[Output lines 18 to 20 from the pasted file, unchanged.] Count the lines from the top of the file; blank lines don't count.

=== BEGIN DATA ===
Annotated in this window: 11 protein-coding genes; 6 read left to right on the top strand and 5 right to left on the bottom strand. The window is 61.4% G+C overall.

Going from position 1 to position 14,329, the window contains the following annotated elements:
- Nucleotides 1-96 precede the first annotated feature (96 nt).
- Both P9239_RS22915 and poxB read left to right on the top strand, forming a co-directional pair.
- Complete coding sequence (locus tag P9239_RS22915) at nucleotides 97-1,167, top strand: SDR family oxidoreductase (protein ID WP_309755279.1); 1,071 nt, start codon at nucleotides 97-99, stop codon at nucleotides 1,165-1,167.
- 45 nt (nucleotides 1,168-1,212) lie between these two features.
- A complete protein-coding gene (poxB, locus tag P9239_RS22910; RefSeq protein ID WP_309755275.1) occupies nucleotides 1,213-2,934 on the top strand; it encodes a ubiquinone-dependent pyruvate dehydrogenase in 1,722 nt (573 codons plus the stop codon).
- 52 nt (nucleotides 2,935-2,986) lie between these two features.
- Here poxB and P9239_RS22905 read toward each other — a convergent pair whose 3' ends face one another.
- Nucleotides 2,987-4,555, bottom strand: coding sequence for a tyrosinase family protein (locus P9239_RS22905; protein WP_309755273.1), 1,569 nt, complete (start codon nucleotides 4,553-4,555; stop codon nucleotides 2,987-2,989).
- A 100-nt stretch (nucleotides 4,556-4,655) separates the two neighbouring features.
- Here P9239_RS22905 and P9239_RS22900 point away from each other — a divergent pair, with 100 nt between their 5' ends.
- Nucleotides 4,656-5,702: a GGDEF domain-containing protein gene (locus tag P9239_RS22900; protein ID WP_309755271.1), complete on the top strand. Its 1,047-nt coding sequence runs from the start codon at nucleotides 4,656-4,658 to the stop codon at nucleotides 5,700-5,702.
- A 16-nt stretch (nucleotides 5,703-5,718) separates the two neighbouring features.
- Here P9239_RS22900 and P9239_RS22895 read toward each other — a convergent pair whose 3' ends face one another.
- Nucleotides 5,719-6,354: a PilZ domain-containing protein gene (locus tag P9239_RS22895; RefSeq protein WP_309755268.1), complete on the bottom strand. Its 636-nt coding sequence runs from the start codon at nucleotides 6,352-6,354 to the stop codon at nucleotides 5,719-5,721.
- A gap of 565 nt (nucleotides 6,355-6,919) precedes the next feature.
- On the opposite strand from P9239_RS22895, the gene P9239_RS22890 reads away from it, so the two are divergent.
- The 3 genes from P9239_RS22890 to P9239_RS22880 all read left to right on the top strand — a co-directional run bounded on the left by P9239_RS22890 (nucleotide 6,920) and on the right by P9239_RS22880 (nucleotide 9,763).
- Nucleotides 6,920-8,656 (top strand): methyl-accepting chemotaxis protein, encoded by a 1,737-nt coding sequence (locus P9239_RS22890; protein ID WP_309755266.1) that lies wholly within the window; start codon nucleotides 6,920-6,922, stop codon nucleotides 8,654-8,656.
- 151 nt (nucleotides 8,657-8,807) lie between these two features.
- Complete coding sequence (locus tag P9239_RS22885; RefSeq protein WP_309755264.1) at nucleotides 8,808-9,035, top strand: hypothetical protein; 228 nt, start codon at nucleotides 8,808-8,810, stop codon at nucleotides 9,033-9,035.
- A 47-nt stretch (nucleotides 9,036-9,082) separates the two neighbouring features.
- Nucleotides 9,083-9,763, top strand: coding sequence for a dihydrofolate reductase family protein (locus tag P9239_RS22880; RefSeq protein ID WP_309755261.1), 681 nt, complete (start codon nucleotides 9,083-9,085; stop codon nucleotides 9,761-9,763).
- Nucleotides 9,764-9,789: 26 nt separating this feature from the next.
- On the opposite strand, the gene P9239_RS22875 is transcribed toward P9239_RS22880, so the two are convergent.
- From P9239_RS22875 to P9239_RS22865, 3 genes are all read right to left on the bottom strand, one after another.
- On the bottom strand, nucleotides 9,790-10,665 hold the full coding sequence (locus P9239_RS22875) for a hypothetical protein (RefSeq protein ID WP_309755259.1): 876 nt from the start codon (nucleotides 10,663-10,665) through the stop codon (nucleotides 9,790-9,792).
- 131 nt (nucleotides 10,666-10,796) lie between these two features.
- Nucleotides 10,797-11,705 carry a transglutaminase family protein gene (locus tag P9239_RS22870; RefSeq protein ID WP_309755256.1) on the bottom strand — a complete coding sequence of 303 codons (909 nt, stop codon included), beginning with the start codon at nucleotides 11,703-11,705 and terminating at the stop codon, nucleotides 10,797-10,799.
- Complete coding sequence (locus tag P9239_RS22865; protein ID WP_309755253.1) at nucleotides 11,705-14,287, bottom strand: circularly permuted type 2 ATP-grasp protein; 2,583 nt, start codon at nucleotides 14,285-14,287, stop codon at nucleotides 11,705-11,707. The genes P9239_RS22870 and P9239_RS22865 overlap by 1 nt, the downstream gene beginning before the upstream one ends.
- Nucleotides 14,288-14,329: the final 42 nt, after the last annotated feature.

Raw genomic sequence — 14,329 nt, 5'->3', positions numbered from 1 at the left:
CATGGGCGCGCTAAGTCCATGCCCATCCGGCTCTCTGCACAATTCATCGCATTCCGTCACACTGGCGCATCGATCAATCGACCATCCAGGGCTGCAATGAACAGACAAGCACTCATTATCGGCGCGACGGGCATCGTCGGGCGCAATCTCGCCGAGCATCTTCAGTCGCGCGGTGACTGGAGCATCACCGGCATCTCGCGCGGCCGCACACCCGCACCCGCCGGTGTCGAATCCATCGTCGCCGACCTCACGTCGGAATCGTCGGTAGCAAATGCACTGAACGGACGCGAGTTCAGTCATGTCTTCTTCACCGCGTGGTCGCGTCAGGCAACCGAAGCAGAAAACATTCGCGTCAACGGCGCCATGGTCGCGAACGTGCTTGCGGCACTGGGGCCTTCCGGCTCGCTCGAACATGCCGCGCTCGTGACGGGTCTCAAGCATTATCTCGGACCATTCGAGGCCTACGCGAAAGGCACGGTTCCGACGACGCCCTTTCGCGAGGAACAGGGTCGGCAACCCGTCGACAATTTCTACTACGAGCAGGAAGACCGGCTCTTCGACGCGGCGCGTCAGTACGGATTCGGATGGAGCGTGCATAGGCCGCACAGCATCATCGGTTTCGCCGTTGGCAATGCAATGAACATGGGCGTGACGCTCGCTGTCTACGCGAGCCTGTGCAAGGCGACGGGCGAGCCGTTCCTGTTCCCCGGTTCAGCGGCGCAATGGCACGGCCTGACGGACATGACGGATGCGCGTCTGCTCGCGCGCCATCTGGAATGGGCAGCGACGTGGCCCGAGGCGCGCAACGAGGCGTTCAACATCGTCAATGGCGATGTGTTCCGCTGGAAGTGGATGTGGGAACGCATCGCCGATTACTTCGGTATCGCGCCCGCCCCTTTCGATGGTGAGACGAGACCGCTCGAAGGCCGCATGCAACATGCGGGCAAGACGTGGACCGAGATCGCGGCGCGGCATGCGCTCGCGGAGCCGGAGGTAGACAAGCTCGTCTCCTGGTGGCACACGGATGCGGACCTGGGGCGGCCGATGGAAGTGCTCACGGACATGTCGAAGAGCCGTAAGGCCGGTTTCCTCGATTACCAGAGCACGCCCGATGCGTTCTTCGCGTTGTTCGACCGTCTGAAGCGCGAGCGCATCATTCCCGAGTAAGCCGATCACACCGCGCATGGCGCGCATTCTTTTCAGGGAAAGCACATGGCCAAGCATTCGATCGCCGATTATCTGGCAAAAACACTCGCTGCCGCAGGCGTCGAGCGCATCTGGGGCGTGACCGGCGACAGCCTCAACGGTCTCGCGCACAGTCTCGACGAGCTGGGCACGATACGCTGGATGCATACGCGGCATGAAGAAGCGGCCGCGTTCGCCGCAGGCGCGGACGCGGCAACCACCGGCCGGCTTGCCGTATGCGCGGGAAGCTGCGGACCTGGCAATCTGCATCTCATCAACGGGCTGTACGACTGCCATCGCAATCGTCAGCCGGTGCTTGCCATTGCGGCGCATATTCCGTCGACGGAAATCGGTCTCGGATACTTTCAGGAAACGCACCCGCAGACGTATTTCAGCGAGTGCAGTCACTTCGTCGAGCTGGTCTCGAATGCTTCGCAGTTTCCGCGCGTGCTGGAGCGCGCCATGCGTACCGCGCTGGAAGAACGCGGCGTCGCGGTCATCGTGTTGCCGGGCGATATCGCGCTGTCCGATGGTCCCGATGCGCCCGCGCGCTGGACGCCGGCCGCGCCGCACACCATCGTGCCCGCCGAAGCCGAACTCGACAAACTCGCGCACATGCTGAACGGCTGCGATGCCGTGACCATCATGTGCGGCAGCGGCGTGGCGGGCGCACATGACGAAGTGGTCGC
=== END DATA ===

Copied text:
- On the opposite strand from P9239_RS22895, the gene P9239_RS22890 reads away from it, so the two are divergent.
- The 3 genes from P9239_RS22890 to P9239_RS22880 all read left to right on the top strand — a co-directional run bounded on the left by P9239_RS22890 (nucleotide 6,920) and on the right by P9239_RS22880 (nucleotide 9,763).
- Nucleotides 6,920-8,656 (top strand): methyl-accepting chemotaxis protein, encoded by a 1,737-nt coding sequence (locus P9239_RS22890; protein ID WP_309755266.1) that lies wholly within the window; start codon nucleotides 6,920-6,922, stop codon nucleotides 8,654-8,656.